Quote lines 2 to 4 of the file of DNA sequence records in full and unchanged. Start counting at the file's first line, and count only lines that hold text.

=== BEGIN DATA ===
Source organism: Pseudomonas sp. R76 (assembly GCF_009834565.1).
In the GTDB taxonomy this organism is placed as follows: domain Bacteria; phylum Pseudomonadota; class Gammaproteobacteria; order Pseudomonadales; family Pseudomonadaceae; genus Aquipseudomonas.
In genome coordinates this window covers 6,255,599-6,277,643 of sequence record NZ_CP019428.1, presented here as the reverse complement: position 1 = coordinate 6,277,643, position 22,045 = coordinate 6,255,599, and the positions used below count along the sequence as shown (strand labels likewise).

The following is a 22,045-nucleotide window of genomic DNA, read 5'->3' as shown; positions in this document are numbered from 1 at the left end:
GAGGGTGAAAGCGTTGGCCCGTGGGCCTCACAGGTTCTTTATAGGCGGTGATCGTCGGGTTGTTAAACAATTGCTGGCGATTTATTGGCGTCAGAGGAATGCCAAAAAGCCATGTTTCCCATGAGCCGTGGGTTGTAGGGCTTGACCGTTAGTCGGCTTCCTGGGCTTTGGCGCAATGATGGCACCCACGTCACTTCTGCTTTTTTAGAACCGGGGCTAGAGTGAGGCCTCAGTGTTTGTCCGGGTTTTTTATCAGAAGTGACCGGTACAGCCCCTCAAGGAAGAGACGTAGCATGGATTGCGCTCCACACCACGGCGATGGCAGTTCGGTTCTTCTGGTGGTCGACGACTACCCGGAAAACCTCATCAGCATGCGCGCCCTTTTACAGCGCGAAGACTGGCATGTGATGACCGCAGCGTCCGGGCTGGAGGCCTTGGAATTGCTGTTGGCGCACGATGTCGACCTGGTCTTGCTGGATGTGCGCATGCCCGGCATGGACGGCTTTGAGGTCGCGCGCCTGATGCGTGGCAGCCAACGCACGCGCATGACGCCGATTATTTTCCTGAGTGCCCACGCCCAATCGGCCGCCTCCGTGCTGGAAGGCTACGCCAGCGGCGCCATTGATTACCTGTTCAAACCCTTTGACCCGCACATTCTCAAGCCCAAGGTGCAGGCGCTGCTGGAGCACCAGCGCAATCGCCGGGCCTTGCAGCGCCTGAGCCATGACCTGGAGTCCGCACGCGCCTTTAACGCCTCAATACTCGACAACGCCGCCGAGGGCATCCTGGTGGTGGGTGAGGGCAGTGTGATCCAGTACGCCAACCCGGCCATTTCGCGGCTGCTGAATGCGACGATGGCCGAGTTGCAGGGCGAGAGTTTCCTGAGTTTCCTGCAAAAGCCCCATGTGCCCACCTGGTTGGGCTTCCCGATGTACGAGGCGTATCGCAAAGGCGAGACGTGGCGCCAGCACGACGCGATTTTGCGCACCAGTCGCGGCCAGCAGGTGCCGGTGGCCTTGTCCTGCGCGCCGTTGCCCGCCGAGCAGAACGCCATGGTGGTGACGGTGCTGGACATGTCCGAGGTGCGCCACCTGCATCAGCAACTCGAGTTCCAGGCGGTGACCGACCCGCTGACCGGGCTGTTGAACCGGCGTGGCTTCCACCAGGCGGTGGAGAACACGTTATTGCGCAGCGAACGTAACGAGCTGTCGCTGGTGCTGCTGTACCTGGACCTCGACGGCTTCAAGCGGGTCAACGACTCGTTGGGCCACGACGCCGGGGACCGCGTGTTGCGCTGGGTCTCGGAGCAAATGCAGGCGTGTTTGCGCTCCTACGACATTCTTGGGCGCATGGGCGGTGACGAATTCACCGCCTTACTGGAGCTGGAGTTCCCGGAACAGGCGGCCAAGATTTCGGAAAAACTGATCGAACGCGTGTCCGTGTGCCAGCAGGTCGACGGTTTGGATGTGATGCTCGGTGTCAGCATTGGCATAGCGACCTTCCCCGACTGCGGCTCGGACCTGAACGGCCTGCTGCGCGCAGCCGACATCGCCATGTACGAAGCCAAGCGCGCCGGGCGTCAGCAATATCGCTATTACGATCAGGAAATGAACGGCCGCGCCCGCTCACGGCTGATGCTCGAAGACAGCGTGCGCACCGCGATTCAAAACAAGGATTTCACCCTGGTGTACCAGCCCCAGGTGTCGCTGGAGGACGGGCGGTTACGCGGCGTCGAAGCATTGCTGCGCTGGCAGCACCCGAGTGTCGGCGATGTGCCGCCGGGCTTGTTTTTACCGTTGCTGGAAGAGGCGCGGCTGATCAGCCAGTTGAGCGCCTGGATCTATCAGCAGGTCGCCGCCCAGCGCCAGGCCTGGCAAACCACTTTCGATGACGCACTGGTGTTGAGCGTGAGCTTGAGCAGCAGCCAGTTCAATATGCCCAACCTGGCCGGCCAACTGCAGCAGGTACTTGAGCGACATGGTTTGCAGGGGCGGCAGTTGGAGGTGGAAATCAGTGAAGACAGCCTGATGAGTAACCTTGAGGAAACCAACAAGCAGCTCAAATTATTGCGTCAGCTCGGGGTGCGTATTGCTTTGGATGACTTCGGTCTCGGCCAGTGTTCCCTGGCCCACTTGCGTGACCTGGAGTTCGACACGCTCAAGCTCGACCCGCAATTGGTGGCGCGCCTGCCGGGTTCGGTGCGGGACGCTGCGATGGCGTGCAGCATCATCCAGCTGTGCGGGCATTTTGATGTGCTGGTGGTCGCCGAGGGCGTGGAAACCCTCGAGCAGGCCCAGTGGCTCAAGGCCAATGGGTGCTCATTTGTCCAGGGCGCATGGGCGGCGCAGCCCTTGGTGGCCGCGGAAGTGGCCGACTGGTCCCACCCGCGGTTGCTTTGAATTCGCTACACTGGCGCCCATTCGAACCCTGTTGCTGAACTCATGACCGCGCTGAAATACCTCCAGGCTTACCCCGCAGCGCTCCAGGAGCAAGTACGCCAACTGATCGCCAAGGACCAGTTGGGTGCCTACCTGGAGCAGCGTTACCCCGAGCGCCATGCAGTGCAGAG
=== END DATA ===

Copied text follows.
In the GTDB taxonomy this organism is placed as follows: domain Bacteria; phylum Pseudomonadota; class Gammaproteobacteria; order Pseudomonadales; family Pseudomonadaceae; genus Aquipseudomonas.
In genome coordinates this window covers 6,255,599-6,277,643 of sequence record NZ_CP019428.1, presented here as the reverse complement: position 1 = coordinate 6,277,643, position 22,045 = coordinate 6,255,599, and the positions used below count along the sequence as shown (strand labels likewise).

The following is a 22,045-nucleotide window of genomic DNA, read 5'->3' as shown; positions in this document are numbered from 1 at the left end: